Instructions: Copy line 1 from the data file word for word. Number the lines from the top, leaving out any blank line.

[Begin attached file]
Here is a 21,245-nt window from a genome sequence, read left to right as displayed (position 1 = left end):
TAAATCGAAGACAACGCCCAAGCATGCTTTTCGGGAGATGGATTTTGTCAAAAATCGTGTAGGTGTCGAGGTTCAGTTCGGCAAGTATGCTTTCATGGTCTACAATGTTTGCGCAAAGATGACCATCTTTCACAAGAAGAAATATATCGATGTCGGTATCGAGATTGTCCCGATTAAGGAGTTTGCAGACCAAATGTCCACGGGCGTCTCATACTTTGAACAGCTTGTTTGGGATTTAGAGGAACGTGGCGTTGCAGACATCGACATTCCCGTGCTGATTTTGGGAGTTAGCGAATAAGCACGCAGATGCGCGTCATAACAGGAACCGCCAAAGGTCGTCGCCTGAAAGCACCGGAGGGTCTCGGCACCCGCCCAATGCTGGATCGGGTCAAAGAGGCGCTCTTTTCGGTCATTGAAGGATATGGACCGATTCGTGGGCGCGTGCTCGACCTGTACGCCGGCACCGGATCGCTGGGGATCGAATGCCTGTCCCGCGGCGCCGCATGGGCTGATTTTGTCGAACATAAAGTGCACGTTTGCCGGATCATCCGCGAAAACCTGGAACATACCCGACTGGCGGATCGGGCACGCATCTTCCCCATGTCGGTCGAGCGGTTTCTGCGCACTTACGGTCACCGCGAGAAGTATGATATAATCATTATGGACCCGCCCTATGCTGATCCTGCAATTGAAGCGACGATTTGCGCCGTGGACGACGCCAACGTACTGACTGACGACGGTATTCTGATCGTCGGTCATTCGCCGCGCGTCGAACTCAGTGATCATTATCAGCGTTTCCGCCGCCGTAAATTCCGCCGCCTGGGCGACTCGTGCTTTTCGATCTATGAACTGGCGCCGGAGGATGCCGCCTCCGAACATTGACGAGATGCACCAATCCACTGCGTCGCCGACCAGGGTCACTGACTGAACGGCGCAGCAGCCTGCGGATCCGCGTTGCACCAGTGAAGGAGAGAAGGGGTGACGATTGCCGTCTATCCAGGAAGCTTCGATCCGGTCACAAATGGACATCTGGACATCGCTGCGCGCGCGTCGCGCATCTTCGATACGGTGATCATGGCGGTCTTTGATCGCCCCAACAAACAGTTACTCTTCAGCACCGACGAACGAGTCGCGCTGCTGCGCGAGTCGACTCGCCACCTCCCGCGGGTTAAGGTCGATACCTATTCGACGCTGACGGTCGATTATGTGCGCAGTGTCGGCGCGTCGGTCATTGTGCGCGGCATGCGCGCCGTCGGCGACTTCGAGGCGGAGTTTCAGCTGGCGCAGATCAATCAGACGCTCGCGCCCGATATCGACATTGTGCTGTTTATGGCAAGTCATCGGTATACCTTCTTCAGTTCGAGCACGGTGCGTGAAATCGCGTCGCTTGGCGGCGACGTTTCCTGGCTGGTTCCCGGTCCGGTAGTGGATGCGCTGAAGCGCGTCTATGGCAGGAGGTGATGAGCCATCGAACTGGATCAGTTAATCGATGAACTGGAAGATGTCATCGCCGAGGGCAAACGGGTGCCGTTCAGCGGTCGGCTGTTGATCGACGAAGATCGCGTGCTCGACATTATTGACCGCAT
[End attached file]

Here is a 21,245-nt window from a genome sequence, read left to right as displayed (position 1 = left end):